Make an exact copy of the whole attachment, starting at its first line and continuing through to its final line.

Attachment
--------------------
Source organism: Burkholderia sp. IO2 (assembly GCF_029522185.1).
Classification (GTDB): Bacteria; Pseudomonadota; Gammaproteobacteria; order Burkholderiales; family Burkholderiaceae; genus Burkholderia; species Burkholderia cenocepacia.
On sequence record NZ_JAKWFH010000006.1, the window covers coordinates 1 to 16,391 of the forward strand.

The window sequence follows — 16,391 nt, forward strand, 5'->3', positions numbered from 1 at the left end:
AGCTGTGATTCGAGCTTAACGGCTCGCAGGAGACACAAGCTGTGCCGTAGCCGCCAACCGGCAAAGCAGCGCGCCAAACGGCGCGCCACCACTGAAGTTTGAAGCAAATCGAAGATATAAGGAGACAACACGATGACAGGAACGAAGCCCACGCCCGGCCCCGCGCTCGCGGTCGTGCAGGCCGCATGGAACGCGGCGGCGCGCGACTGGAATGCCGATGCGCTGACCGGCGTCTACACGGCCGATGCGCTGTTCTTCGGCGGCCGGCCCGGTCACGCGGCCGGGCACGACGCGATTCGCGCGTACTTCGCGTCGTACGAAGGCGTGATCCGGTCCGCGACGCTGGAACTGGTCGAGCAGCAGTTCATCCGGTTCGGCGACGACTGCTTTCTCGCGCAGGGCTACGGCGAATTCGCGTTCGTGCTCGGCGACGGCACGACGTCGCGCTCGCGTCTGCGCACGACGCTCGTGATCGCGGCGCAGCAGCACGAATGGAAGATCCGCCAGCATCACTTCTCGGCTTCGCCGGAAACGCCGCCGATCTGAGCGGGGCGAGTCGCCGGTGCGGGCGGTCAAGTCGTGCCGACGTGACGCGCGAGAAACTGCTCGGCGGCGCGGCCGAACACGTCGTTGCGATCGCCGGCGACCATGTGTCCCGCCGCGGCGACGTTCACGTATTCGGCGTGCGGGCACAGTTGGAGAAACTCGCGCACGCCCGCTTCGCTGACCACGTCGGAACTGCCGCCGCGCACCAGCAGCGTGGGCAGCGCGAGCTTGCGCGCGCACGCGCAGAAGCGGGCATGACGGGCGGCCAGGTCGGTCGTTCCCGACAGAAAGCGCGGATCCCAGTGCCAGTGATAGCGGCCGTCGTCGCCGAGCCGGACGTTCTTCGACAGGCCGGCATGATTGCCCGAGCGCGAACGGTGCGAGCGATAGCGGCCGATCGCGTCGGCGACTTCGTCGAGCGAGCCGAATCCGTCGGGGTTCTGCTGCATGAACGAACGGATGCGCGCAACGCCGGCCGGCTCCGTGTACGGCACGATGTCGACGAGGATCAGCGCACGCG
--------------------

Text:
Source organism: Burkholderia sp. IO2 (assembly GCF_029522185.1).
Classification (GTDB): Bacteria; Pseudomonadota; Gammaproteobacteria; order Burkholderiales; family Burkholderiaceae; genus Burkholderia; species Burkholderia cenocepacia.
On sequence record NZ_JAKWFH010000006.1, the window covers coordinates 1 to 16,391 of the forward strand.

The window sequence follows — 16,391 nt, forward strand, 5'->3', positions numbered from 1 at the left end:
AGCTGTGATTCGAGCTTAACGGCTCGCAGGAGACACAAGCTGTGCCGTAGCCGCCAACCGGCAAAGCAGCGCGCCAAACGGCGCGCCACCACTGAAGTTTGAAGCAAATCGAAGATATAAGGAGACAACACGATGACAGGAACGAAGCCCACGCCCGGCCCCGCGCTCGCGGTCGTGCAGGCCGCATGGAACGCGGCGGCGCGCGACTGGAATGCCGATGCGCTGACCGGCGTCTACACGGCCGATGCGCTGTTCTTCGGCGGCCGGCCCGGTCACGCGGCCGGGCACGACGCGATTCGCGCGTACTTCGCGTCGTACGAAGGCGTGATCCGGTCCGCGACGCTGGAACTGGTCGAGCAGCAGTTCATCCGGTTCGGCGACGACTGCTTTCTCGCGCAGGGCTACGGCGAATTCGCGTTCGTGCTCGGCGACGGCACGACGTCGCGCTCGCGTCTGCGCACGACGCTCGTGATCGCGGCGCAGCAGCACGAATGGAAGATCCGCCAGCATCACTTCTCGGCTTCGCCGGAAACGCCGCCGATCTGAGCGGGGCGAGTCGCCGGTGCGGGCGGTCAAGTCGTGCCGACGTGACGCGCGAGAAACTGCTCGGCGGCGCGGCCGAACACGTCGTTGCGATCGCCGGCGACCATGTGTCCCGCCGCGGCGACGTTCACGTATTCGGCGTGCGGGCACAGTTGGAGAAACTCGCGCACGCCCGCTTCGCTGACCACGTCGGAACTGCCGCCGCGCACCAGCAGCGTGGGCAGCGCGAGCTTGCGCGCGCACGCGCAGAAGCGGGCATGACGGGCGGCCAGGTCGGTCGTTCCCGACAGAAAGCGCGGATCCCAGTGCCAGTGATAGCGGCCGTCGTCGCCGAGCCGGACGTTCTTCGACAGGCCGGCATGATTGCCCGAGCGCGAACGGTGCGAGCGATAGCGGCCGATCGCGTCGGCGACTTCGTCGAGCGAGCCGAATCCGTCGGGGTTCTGCTGCATGAACGAACGGATGCGCGCAACGCCGGCCGGCTCCGTGTACGGCACGATGTCGACGAGGATCAGCGCACGCG